HTC One Gets Barrettized By Richard Ryan

The Tech Assassin himself, murders another smartphone:

Holy that thing turned to DUST SON!  Great shot.  The Samsung Galaxy S4 he destroyed last week didn’t catch quite as much of a direct hit as this one did.

A really interesting behind the scenes:

Richard-Ryan-ENDORichard is wearing the ever popular California No Right To Bear Arms t-shirt from ENDO.

I’m really liking those behind the scenes vids now also.  Lots of cool extra info.



14 responses to “HTC One Gets Barrettized By Richard Ryan”

  1. For all the cool shit, time and paperwork involved for Richard to shoot this stuff (both bullets and on camera) the lack of comments here each time is disturbing.

    Do none of your readers like senseless destruction in slow motion/the fastest take-apart videos ever?

  2. Todd S Avatar

    I love it!

  3. Haha! Maybe people withhold because they know I troll the comments every time…. One sec. BRB.

  4. I’m a fan of his work, I just wonder what his background is that got him the contacts and handshakes required to do this kind of stuff in the areas he works in.

    And if he’ll ever shoot a Casio g’Zone/Commando whatever “Indestructable” phone. for the lulz.

    1. @Dan Kind of a weird mixture of events throughout my life have introduced me to different people. I guess from an early age wanting to be a police officer, being in 4H, scouts, hunting, and a military family kind of conditioned a direction for me. I have had friends who went into politics, got in elected positions, which introduced me to other political figures and so on. I’ve been in the entertainment industry for a while and over the last few years have been consulting for studios like Sony, Warner Brothers, Paramount… I got frustrated with the whole hollywood scene and started focusing on stuff that would wake me up in the morning and because I enjoyed what I did. Over the years I’ve acquired certain licenses to manufacture like Explosives, Firearms, Destructive Devices which has got me back to dealing with the people I love. To kind of sum it up: I met a lot of the right people at the right times, spend my time researching and talking with lawyers, government organizations and doing the whole waiting game to do half the stuff I do. Mostly in part because I do a lot in California. To ease restrictions I film with buddies whom are also manufacturers in Oregon, Nevada, Pennsylvania and Tennessee.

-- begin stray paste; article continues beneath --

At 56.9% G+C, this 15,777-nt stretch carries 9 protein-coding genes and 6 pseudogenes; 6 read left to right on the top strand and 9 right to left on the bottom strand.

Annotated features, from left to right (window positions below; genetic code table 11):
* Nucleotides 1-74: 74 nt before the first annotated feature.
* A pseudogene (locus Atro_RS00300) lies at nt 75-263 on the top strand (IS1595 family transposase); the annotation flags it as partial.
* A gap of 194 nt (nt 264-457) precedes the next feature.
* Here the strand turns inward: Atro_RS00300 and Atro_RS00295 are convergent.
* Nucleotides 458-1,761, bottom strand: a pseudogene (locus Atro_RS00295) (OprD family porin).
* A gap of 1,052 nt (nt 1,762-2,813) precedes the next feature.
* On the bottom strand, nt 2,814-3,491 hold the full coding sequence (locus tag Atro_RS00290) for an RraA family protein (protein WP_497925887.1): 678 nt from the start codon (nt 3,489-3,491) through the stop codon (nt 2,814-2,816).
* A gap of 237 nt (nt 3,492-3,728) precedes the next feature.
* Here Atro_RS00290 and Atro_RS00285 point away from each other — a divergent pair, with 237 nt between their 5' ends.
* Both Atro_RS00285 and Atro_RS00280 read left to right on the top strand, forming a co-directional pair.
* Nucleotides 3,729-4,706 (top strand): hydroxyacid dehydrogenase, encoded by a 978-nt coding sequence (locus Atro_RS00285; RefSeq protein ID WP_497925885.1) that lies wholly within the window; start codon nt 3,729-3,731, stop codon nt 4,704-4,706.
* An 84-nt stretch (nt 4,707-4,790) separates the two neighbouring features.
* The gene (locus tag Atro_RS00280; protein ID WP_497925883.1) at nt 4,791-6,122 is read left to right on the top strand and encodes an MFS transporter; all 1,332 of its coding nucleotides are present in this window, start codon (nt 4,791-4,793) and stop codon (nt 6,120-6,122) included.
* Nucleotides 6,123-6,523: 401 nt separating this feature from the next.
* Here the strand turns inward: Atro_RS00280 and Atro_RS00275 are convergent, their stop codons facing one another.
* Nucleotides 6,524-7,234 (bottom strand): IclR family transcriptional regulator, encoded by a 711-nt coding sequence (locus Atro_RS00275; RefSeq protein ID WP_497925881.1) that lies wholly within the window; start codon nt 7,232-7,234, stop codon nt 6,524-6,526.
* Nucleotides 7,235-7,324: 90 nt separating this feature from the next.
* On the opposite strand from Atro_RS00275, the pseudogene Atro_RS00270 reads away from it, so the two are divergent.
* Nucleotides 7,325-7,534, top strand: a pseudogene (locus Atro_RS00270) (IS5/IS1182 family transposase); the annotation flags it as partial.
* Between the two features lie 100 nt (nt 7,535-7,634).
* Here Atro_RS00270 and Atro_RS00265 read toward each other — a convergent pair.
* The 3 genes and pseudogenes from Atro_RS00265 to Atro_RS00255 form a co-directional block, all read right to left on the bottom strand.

I’m always down for a challenge to destroy something!

      1. That’s pretty awesome. Didn’t know if you had a crew of old military buddies and were calling in favors on some of the hardware or something. The legit way is even cooler. I remember reading or hearing in a vid something about how you were licensed to have firearms and your crew wasn’t back in the Dorner issue, and it struck me as odd that that would be an issue – the CA thing explains some of that.

        Keep doin’ your thing, I’ll keep clicking like & share.

  5. Jeremiah H Avatar
    Jeremiah H

    How do you acquire an automatic weapons permit in the US Ive been wanting to get one in the past month but I dont know where to get them. And I know they are alot of money but like I said I dont know where to get them from